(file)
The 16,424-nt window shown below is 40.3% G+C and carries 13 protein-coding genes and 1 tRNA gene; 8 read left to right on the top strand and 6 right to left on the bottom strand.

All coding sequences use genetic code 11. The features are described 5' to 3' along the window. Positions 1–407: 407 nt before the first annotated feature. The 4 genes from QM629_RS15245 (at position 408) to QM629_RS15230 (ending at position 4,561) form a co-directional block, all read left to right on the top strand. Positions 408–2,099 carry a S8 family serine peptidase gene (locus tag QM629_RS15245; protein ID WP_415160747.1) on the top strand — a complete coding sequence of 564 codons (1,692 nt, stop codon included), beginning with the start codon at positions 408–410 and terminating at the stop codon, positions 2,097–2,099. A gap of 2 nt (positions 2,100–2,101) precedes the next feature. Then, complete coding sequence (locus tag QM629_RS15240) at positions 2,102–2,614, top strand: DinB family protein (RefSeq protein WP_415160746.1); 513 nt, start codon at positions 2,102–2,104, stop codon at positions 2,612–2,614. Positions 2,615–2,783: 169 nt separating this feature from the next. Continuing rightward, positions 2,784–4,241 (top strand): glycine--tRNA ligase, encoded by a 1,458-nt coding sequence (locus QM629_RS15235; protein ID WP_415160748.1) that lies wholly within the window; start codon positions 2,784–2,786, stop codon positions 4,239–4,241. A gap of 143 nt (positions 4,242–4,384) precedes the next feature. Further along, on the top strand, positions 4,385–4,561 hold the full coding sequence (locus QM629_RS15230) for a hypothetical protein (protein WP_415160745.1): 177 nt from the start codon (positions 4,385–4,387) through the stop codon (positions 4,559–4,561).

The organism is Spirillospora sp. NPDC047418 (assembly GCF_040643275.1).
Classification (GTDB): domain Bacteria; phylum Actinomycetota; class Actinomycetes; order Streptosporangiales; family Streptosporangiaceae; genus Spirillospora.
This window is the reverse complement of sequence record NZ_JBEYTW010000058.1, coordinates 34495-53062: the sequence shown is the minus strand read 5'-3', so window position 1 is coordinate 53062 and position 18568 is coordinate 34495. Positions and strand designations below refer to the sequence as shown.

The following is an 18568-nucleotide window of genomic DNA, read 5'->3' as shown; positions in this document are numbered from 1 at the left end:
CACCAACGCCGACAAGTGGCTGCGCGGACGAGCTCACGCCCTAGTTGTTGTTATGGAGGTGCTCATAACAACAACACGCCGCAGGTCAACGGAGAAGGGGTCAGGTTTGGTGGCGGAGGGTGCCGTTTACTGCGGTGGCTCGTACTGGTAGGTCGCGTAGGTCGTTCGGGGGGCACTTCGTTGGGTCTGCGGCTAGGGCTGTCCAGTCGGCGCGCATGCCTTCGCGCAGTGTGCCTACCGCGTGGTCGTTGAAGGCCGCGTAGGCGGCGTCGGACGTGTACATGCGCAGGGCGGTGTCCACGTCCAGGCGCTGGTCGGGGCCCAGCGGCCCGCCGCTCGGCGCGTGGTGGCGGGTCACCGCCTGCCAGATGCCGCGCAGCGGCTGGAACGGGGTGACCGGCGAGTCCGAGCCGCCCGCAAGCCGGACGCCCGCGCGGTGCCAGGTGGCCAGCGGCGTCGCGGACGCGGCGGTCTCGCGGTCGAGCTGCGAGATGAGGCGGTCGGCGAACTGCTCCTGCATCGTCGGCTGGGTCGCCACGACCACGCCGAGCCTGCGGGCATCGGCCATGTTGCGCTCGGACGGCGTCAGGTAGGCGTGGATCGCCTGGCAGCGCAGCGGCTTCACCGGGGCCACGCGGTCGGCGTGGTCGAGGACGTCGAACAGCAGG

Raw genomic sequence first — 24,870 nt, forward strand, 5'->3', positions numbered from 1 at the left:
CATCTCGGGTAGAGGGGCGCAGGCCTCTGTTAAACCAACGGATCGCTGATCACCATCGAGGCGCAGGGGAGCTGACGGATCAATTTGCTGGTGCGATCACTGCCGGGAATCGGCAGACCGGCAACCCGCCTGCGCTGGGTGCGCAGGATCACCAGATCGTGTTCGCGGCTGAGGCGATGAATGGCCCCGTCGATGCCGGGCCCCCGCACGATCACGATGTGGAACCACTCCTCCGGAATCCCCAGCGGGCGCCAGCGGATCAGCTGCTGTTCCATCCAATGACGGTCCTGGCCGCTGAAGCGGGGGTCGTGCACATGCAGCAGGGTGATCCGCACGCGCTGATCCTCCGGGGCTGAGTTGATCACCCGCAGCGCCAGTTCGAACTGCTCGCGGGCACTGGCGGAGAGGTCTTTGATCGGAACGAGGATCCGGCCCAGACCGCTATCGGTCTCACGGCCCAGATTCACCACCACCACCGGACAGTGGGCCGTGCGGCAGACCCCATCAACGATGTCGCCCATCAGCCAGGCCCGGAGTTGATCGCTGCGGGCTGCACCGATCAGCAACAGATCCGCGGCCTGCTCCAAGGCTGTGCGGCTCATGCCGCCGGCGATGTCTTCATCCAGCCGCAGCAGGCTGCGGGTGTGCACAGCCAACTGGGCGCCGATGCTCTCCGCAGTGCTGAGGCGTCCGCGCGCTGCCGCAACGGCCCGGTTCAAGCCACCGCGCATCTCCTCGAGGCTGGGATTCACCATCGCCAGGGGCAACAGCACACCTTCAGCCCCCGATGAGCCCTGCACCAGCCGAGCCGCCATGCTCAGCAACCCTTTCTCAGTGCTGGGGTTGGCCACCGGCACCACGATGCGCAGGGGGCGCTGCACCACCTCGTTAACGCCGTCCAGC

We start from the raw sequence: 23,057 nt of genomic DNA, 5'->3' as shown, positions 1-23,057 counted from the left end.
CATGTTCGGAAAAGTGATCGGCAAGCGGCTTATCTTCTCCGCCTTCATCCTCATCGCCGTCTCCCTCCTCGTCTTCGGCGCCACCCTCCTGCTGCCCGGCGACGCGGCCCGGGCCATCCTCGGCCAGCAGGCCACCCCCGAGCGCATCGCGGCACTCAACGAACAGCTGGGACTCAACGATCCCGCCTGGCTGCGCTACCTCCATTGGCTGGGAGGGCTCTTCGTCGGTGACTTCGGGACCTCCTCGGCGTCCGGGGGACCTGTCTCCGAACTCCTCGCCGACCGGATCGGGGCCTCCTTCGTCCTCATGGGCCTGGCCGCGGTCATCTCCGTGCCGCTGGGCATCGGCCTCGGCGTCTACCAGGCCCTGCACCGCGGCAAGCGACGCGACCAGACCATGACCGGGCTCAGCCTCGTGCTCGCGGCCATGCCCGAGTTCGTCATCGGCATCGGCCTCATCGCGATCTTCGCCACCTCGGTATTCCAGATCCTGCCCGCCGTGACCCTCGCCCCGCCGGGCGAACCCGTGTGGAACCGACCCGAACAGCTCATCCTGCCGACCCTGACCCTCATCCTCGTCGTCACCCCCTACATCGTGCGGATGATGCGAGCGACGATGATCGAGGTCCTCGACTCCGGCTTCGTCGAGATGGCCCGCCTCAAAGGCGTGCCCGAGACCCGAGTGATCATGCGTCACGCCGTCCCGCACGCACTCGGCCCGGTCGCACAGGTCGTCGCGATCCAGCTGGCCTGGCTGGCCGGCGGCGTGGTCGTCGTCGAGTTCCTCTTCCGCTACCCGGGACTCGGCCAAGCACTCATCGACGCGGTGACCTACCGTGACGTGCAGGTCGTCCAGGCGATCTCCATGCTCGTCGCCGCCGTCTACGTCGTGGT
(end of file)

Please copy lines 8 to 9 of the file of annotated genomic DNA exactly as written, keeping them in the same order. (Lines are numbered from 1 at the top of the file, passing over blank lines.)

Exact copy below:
Raw genomic sequence first — 24,870 nt, forward strand, 5'->3', positions numbered from 1 at the left:
CATCTCGGGTAGAGGGGCGCAGGCCTCTGTTAAACCAACGGATCGCTGATCACCATCGAGGCGCAGGGGAGCTGACGGATCAATTTGCTGGTGCGATCACTGCCGGGAATCGGCAGACCGGCAACCCGCCTGCGCTGGGTGCGCAGGATCACCAGATCGTGTTCGCGGCTGAGGCGATGAATGGCCCCGTCGATGCCGGGCCCCCGCACGATCACGATGTGGAACCACTCCTCCGGAATCCCCAGCGGGCGCCAGCGGATCAGCTGCTGTTCCATCCAATGACGGTCCTGGCCGCTGAAGCGGGGGTCGTGCACATGCAGCAGGGTGATCCGCACGCGCTGATCCTCCGGGGCTGAGTTGATCACCCGCAGCGCCAGTTCGAACTGCTCGCGGGCACTGGCGGAGAGGTCTTTGATCGGAACGAGGATCCGGCCCAGACCGCTATCGGTCTCACGGCCCAGATTCACCACCACCACCGGACAGTGGGCCGTGCGGCAGACCCCATCAACGATGTCGCCCATCAGCCAGGCCCGGAGTTGATCGCTGCGGGCTGCACCGATCAGCAACAGATCCGCGGCCTGCTCCAAGGCTGTGCGGCTCATGCCGCCGGCGATGTCTTCATCCAGCCGCAGCAGGCTGCGGGTGTGCACAGCCAACTGGGCGCCGATGCTCTCCGCAGTGCTGAGGCGTCCGCGCGCTGCCGCAACGGCCCGGTTCAAGCCACCGCGCATCTCCTCGAGGCTGGGATTCACCATCGCCAGGGGCAACAGCACACCTTCAGCCCCCGATGAGCCCTGCACCAGCCGAGCCGCCATGCTCAGCAACCCTTTCTCAGTGCTGGGGTTGGCCACCGGCACCACGATGCGCAGGGGGCGCTGCACCACCTCGTTAACGCCGTCCAGC